“Why?” she fishes.

“It’s the weapons of mass destruction.”  I say.  “They have to justify what they have done.  They can’t admit that they over reacted.  That they could have handled things differently and avoided all this.  I want them to toss the house. They are wild because they can’t find anything and they won’t because there is nothing to find.”

One thing I will say is this – if you’re going to lie, at least be good at it.  Have a plan for God’s sake. You knew I would be at that meeting all week.  You’ve had 3 months to think about your story.  This is the best you can do, really?

Before I leave she is crying and hugging me and saying she loves me, how she misses us, how they both miss us.  “I love you too,” which is not really a lie.  I pray for them still daily and when I pray for faith, love and health I always wish it not just for us and our loved ones but “even those we deem to be our enemies.”  and I think of her.  I do still love her as a human being but don’t think I can ever trust her again.  “The worst part wasn’t just the injustice of Cathy losing her job despite how good she was at it.  Nor the worry about money.  The worst part was losing a friend.  That’s what we cried about.”

“We cried too.  Teddy and I have cried too. We’ve been sleepless some nights and all.”

“This is really a conversation you should be having with Cathy.”  I say to her at least 3 times before I leave. “Fight it out, talk it out, whatever, but talk to Cathy.”

Eight days later and still nothing.

I ask my mom how to handle this, in terms of forgiveness and what would Jesus do and turn the other cheek and seven times seventy and all that.  “I would never trust her again,” my mother says emphatically.  She loves this “wise sage on a hill” gig but I really do need guidance with situations like this.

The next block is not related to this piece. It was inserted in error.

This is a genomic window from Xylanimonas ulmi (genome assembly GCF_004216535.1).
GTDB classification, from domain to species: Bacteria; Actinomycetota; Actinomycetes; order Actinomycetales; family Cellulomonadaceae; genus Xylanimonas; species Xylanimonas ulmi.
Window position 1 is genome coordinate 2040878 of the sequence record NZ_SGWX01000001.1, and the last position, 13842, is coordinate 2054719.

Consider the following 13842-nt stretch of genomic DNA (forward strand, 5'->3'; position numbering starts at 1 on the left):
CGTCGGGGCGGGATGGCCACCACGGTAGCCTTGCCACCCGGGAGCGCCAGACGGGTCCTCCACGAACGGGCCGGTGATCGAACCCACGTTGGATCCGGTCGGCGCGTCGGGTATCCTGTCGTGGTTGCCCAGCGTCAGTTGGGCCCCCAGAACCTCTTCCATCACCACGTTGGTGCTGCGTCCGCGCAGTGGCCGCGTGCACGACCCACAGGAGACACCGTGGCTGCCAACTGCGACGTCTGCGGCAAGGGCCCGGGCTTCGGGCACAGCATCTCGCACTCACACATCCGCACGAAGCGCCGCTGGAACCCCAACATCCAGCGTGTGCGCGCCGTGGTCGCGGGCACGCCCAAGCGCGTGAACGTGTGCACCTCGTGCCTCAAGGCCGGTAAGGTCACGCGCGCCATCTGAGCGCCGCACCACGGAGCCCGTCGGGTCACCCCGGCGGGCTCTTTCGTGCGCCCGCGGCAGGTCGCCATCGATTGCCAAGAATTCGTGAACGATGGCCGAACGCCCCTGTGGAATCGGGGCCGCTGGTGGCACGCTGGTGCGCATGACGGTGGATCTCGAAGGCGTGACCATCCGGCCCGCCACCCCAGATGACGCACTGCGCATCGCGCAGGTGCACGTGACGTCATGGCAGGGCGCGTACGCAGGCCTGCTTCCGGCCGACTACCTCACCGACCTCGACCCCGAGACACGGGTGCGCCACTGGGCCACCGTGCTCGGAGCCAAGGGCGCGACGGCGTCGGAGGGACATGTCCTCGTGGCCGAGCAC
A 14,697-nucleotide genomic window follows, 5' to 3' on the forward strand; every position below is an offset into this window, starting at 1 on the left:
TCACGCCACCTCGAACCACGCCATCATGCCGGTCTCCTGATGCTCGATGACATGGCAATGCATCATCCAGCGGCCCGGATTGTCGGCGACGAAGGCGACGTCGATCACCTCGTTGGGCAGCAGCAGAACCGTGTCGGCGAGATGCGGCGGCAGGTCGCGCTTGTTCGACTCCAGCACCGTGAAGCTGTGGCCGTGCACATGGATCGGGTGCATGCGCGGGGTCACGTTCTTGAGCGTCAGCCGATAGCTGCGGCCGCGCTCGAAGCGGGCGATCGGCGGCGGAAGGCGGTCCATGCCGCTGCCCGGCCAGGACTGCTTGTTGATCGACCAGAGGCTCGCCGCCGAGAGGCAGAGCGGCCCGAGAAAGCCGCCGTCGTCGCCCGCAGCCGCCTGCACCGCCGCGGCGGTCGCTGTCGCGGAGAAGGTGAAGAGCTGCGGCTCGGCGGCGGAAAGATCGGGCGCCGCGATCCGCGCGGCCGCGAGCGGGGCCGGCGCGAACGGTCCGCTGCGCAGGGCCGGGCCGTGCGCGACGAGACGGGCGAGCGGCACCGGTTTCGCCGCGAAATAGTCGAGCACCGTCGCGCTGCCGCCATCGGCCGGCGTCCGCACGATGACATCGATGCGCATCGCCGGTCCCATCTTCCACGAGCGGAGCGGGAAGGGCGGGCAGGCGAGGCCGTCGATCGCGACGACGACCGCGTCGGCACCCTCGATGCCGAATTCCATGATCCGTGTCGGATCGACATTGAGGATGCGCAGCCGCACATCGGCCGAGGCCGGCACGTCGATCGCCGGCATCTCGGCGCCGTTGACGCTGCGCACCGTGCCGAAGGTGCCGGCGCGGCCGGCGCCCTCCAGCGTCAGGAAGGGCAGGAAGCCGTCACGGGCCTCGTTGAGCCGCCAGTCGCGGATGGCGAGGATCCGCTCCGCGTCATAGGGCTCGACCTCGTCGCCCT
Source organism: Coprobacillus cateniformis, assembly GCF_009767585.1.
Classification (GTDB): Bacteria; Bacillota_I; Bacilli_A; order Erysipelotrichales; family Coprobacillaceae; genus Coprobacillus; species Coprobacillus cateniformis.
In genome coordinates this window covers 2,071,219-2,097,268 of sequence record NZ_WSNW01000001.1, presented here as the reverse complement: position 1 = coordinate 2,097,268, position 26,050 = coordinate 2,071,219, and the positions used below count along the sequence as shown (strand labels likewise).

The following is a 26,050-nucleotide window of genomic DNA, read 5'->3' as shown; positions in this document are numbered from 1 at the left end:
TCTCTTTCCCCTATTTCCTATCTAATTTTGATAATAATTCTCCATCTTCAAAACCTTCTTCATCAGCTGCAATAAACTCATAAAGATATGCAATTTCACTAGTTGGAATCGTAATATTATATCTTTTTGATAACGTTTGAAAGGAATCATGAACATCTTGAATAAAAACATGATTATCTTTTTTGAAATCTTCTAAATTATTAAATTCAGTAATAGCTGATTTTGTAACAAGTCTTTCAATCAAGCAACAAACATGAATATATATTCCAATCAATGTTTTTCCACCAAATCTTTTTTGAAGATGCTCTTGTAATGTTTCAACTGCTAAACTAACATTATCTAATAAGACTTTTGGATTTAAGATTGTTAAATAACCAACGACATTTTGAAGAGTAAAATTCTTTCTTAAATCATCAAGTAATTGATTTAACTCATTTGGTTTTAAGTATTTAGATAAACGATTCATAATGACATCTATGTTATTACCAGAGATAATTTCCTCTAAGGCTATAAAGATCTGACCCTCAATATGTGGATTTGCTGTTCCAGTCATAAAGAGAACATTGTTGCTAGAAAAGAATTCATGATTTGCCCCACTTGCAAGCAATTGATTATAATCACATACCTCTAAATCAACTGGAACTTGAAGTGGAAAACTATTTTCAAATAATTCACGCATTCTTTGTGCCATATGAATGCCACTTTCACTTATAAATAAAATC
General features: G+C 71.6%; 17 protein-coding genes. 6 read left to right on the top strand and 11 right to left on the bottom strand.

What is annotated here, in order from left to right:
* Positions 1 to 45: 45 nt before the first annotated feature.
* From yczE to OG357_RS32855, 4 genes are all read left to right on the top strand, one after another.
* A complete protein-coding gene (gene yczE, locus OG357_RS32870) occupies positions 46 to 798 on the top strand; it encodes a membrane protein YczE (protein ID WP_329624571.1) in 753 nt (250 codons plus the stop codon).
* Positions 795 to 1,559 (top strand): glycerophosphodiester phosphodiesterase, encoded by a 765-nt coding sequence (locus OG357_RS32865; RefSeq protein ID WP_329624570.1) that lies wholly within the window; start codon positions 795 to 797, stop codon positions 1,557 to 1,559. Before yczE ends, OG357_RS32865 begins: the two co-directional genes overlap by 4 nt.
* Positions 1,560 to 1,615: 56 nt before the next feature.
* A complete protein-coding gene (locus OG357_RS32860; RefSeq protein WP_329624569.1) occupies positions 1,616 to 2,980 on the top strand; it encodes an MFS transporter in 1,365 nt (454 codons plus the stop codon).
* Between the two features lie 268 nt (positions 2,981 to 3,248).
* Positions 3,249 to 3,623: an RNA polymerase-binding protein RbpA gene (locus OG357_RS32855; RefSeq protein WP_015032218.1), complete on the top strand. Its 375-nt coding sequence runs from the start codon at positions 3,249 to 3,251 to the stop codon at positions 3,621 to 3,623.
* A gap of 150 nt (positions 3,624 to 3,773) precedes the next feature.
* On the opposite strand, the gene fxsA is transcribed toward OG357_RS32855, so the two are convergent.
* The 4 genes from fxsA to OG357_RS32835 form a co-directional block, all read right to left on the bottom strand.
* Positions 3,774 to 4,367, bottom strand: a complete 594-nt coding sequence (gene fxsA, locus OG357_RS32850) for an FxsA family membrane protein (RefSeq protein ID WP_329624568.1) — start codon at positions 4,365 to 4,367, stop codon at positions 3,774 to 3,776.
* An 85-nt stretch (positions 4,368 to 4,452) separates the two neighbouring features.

“I don’t plan on trusting her but do we socialize with her again?  I mean when all the legal issues and lawsuits are done?”

“I wouldn’t,” my mother shakes her head, “but do what you want.  I’d be very careful though.”

My mom has insight into people.  I like to think that I have it too but I can’t have it both ways: being insightful yet non-judgmental.  “I never saw it coming I say.  There is nothing that ever lead me to suspect that she wasn’t trustworthy.  It was funny she never had any friends, though.  Not from high school or college or work or the neighborhood. And she didn’t believe in God. But plenty of people don’t believe in God and that doesn’t make them bad people.”

“Like who?”  my mother challenges.

“Like Erica.  And Lea.  They don’t believe in God and they’re good people.”

“That depends on what you mean by ‘good people.'”

I am reminded about how when we owned the video store, the employees would always think I was the nice one and Cathy was the tyrant but when someone crossed us, especially stole from us, I was the one who couldn’t get past it.  One of the  employees actually shared this with Cathy one time about how when something goes down, I am the scary one.

This needs to be continued.  Forgiveness is too complicated to figure out in one blog.